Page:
E. Küster
Speaking hereabout the microbiology of peat I want to state at the beginning that the term peat means two completely different kinds of material: the undisturbed peat on the original site and the harvested and piled peat on the other hand. These two materials are so different in their physical and biological properties and consequently to a certain extent in their chemical behaviour that, when talking about them, they should be clearly separated and not be mixed up.

At this conference I shall restrict myself to some comments on the microflora of milled peat as this is mainly used for horticultural purpose.

The natural peat contains a considerable number of microorganisms; owing to the high acidity of peat fungi are in the majority, but also actinomycetes and bacteria (e.g. Pseudomonas) have been found which are adapted to this extreme habitat (Waksman/Purvis, 1932; Beck/Poschenrieder, 1961). All these figures presented cannot be generalized because each individual peat varies in its chemical and consequently also in its microbiological composition. With regard to the Irish peat and boglands I want to remind you of the studies of Walsh/Barry (1958), Moore (1954), Küster (1963a, 1969), Dickinson/Dooley (1967, 1969, 1970),

The microflora of peat consists of a small number of genera and species only. Most of the organisms present are in a dormant or resting state. The microbial activity in bogland is very small and slow. The entire situation is completely changed when the peat is harvested by milling and piled. By these procedures the aeration and other physical factors are improved. The number and activity of microorganisms increase. The quantitative and qualitative composition of the microflora of milled peat depends largely on its quality, i. e. the content of available nutrients and energy sources. The more decomposed, humified and carbonised the carbon material in peat, the smaller the content of utilisable compounds and less available they become for microbes. The poorer the quality of peat with regard to its use as fuel, the higher are the figures for microorganisms as obtained by the plate count method (Küster, 1963b) (table 1).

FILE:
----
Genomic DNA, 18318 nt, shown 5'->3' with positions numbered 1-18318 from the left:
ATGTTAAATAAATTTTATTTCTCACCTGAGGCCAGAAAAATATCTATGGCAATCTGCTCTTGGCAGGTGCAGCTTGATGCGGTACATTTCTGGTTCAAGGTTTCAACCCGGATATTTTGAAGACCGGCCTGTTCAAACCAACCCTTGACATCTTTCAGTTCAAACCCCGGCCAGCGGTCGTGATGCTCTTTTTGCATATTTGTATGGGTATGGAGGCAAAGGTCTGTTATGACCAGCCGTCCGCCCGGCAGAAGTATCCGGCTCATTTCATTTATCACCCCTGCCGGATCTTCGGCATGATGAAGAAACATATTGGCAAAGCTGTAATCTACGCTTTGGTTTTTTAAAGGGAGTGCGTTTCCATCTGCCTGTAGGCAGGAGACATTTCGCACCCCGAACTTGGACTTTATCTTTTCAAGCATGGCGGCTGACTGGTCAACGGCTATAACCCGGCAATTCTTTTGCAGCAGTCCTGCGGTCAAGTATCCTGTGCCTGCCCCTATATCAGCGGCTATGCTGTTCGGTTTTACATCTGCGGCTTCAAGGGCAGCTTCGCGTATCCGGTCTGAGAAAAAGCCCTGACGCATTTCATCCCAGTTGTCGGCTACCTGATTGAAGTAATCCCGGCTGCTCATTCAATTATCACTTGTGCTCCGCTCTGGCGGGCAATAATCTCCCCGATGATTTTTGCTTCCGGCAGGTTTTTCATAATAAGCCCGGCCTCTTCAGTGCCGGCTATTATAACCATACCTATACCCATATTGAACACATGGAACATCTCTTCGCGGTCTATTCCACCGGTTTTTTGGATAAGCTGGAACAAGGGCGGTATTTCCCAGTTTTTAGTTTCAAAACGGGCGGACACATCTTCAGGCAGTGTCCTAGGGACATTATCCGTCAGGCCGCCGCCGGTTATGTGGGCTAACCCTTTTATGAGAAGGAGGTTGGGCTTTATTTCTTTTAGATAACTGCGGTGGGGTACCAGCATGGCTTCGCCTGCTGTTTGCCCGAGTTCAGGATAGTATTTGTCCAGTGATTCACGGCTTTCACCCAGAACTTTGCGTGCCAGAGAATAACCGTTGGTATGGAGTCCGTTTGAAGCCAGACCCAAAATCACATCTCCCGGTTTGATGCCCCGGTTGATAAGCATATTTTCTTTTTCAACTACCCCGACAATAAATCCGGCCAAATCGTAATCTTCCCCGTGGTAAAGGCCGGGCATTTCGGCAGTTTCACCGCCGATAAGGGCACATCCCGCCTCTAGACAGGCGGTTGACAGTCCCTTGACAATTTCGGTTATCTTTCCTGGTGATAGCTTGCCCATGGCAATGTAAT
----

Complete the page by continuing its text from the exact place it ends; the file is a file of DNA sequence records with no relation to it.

Poor quality is equivalent to low decomposition. Poor peat still contains organic matter which can be used by microorganisms. It has been demonstrated that the less-decomposed layers of high moor contain more hemicelluloses and celluloses than the well-decomposed ones (Waksman/Stevens, 1928; Theander, 1954).

We can conclude from this that a microbial activity is quite well evolved in less-decomposed peat, this is particularly obvious when remains of the surface layer with root residues are mixed into the peat

Küster, E. (1972). MICROBIOLOGY OF PEAT. Acta Hortic. 26, 23-28
DOI: 10.17660/ActaHortic.1972.26.3

Acta Horticulturae